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Studies find DNA-damaging chemical byproducts in indoor pool water

A trio of studies published earlier this week in the journal Environmental Health Perspectives (here, here and here) has made a huge splash with indoor swimmers.

But not in a good way. The studies suggest that some of the chemicals used to disinfect indoor pools generate other chemicals that in turn may induce short-term respiratory effects and something called genotoxicity — damage to the DNA in cells. DNA damage can, of course, lead to cancer.

But don’t jump out of the pool — yet. As reporter Janet Raloff points out in her thorough review of the studies’ findings for Science News, the rates of DNA mutations in the 49 swimmers who participated in the research were low and might even be repaired by the body’s natural repair mechanisms.

The researchers identified, for the first time, about 100 different disinfection byproducts associated with pool water. (Only five had been known previously.) But, again, don’t panic. That number is nothing like the 600 known byproducts associated with the disinfection of drinking water.

“Once you start putting people in the water along with suntan oils and air-blown debris, you’re going to find disinfection byproducts,” a chemist told Raloff. The fact that pool water is being found to be no more mutagenic than drinking water is “fabulous,” he added.

The biggest sources of DNA-damaging byproducts in pool water are, apparently, skin, sweat and urine. “Swimmers need to be more aware of their personal hygiene,” another expert told Raloff. Taking a shower before you jump into the water helps enormously to improve everybody’s health. As does, ahem, taking bathroom breaks. “The urea in urine reacts with chlorine to produce some of these disinfection byproducts,” the expert explained. “In fact, it’s the constituents of human sweat and urine that are largely responsible for their formation.”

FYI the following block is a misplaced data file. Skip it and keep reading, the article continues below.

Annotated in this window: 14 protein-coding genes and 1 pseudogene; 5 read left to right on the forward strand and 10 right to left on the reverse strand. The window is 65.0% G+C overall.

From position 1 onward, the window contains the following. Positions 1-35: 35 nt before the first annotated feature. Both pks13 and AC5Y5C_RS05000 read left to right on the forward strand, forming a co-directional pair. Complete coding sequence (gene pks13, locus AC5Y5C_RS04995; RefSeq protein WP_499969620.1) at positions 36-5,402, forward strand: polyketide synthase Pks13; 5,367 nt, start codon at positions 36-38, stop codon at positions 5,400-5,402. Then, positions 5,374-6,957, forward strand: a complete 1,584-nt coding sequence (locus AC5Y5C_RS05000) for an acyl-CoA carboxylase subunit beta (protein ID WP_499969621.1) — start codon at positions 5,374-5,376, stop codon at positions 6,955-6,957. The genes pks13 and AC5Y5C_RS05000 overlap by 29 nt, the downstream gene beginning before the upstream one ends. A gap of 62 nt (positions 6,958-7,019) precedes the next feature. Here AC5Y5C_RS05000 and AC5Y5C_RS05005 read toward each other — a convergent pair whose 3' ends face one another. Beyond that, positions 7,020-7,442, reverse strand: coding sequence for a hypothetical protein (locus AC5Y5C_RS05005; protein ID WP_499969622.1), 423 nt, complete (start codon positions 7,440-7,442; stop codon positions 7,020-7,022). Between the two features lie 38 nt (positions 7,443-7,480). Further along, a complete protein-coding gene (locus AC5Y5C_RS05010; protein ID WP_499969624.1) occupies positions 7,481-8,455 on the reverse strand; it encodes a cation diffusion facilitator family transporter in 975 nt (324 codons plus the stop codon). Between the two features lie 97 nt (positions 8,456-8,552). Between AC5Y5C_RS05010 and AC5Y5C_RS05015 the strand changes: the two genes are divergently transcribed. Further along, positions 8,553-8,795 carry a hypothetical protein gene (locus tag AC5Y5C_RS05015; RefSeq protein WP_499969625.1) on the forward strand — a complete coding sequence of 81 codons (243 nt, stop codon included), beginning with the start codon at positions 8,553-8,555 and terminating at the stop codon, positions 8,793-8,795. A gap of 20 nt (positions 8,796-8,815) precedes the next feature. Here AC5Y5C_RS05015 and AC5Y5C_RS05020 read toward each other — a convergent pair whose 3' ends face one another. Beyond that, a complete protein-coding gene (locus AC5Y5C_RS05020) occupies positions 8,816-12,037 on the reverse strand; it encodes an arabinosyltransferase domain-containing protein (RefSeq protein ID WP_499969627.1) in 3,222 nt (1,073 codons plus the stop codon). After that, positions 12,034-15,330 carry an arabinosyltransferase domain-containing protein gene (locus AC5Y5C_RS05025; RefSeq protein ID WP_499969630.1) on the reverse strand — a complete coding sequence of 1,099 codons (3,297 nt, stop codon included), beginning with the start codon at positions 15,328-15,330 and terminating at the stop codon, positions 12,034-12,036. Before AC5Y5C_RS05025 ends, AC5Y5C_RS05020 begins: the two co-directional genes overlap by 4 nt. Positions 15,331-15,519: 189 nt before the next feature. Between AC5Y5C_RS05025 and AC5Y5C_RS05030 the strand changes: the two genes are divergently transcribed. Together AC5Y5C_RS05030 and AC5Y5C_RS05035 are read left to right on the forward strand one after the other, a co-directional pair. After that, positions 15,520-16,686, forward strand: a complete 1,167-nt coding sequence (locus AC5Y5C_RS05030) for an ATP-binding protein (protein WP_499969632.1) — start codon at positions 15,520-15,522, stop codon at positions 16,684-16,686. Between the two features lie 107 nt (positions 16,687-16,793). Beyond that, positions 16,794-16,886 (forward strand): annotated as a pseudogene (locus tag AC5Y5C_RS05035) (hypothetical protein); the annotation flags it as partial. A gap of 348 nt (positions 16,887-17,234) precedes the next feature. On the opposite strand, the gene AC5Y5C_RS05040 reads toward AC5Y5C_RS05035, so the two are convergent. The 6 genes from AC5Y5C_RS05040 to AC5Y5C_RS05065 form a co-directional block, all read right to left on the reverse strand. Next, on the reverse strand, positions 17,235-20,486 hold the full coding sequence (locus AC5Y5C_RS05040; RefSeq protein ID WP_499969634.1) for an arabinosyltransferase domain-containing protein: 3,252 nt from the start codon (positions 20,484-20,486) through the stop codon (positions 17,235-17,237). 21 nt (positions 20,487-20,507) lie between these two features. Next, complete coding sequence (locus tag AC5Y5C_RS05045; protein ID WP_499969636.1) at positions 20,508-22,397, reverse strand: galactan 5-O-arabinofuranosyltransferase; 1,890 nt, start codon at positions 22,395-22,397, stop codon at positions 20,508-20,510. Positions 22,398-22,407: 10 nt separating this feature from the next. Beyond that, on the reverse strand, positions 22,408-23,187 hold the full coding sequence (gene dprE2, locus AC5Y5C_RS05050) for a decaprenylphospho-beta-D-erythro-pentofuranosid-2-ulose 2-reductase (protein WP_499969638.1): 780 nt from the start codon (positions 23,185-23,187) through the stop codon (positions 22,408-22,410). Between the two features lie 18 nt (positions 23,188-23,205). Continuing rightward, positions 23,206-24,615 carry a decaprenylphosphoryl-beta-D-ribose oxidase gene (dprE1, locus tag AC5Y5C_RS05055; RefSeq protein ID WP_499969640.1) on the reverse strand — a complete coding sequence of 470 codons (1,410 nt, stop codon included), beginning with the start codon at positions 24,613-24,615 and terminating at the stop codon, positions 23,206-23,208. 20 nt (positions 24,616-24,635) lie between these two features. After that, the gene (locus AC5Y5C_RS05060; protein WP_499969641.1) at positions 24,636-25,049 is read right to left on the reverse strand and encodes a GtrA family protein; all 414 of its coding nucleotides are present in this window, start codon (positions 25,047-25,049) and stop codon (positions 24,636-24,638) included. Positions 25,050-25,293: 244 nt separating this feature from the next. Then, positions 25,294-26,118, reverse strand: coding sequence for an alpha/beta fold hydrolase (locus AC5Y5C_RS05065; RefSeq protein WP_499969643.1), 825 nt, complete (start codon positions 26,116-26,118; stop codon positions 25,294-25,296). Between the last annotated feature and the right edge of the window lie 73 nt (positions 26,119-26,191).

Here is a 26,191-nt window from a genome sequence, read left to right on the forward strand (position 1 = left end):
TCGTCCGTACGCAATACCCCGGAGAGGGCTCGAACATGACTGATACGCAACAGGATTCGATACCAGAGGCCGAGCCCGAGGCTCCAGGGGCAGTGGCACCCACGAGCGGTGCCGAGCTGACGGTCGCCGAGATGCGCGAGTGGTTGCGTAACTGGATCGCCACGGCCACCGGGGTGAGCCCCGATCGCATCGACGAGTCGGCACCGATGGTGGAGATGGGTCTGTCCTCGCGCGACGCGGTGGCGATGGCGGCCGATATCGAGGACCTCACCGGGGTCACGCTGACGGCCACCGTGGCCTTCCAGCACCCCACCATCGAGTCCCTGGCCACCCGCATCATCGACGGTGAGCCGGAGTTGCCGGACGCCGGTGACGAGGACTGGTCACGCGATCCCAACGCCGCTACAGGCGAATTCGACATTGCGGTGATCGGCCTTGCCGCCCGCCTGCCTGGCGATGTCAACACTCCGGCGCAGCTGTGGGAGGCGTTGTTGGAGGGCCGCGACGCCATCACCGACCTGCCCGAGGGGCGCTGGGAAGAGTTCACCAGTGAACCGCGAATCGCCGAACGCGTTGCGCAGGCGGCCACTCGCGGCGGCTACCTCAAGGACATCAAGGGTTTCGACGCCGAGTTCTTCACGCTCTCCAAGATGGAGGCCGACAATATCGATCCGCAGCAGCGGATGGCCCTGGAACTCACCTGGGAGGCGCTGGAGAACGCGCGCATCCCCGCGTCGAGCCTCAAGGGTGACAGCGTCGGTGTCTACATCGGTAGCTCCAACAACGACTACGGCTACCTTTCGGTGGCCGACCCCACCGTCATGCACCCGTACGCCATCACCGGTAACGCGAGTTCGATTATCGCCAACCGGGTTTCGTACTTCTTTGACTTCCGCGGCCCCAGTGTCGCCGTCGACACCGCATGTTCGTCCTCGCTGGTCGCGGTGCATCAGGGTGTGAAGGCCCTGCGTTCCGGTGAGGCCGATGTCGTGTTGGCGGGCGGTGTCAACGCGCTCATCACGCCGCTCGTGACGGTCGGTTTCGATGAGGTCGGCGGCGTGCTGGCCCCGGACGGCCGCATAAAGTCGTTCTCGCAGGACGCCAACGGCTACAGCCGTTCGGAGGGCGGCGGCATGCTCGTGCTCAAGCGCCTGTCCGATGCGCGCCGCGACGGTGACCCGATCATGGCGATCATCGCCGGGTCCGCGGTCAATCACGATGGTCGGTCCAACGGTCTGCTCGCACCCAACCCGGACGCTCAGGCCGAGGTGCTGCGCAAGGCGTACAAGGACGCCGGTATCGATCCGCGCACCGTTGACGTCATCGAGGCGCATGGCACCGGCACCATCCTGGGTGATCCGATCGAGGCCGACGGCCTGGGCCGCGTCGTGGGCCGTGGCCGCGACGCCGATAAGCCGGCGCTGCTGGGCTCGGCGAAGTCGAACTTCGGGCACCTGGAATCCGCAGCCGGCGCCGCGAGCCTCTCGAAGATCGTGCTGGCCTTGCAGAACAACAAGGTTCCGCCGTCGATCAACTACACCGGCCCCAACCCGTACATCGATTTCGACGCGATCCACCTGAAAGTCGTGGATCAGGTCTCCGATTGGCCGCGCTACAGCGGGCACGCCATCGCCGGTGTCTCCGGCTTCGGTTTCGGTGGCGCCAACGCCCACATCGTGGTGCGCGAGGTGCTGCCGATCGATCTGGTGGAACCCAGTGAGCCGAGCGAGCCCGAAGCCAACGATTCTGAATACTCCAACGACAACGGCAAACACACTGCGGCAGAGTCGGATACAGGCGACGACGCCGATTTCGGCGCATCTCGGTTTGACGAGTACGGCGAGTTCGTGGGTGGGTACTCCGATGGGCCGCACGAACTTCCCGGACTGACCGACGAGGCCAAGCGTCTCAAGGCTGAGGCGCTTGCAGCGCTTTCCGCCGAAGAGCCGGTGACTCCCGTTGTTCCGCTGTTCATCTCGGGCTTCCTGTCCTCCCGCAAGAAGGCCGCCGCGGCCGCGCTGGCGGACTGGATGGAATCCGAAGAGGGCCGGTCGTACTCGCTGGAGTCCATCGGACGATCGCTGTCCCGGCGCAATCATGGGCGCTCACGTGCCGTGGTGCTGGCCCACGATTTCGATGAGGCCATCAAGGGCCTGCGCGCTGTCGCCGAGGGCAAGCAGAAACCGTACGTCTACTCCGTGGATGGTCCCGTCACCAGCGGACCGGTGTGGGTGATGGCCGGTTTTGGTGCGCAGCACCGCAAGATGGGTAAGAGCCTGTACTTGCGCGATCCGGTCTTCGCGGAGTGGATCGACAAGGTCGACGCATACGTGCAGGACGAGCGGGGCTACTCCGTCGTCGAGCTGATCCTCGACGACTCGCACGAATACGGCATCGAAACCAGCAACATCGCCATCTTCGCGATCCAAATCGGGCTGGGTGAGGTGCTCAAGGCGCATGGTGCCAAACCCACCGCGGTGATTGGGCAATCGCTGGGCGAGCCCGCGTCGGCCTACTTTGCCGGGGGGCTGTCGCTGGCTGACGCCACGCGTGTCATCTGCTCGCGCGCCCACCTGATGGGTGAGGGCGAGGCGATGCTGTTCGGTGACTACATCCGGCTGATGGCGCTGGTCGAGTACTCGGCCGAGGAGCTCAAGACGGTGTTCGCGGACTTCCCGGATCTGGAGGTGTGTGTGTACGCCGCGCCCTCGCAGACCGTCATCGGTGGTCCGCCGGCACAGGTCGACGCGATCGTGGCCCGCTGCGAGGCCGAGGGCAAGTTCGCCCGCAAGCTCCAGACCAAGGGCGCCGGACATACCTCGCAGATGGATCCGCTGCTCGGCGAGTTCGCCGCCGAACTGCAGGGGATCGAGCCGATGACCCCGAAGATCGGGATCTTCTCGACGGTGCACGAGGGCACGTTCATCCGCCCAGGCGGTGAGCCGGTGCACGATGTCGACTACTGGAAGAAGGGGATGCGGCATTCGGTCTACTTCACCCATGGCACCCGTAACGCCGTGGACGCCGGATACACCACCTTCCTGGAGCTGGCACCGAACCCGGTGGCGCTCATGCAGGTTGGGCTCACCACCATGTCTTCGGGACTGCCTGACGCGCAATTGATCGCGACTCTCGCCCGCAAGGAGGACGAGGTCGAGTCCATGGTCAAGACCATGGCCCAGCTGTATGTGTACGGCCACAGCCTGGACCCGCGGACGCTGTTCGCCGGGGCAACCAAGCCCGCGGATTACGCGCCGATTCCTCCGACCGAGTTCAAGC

Why anybody over the age of 10 needs to be reminded to take bathroom breaks during swimming sessions is beyond me. But, then, earlier this year, in a journal article subtitled “Can we have both healthy pools and healthy people?” these same researchers felt it necessary to admonish the American public to “get past its acceptance of poor pool hygiene.” We have a culture, they wrote, “that seems to humorously ‘celebrate’ using the pool as a urinal. There is ample anecdotal evidence that young children and young adults on swim teams are discouraged from taking bathroom breaks during training. … Public education is needed regarding the immediate reporting of fecal incidents to pool operators and refraining from swimming while ill or while recovering from diarrheal illness.”

OK, now you can jump out of the pool.

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Comments (1)

  1. Submitted by Mary Ostrowski on 09/16/2010 - 06:21 pm.

    Chlorine disinfectants have been used safely for decades to protect swimmers from waterborne diseases and to provide a healthy form of exercise for people of all ages. As for the current studies, any science-based research that examines complex pool chemistry is a step forward and can help better manage chlorinated pools. As the authors themselves state, these studies rely on small numbers of swimmers in two Barcelona swimming pools with high bromine levels in the source water. Further research is needed to determine whether these results are applicable to swimming pools in the United States and other places where the bromine levels are lower. Nevertheless, the authors are correct in stating that “people need to work harder to reduce everyone’s exposure” to disinfection byproducts. The CDC encourages swimmers to play a key role in keeping pools healthy by showering before swimming and refraining from urinating in the pool. Ultimately, healthy pools are a shared responsibility. For more information, please see: http://bit.ly/9u4zVc


    Mary Ostrowski
    American Chemistry Council

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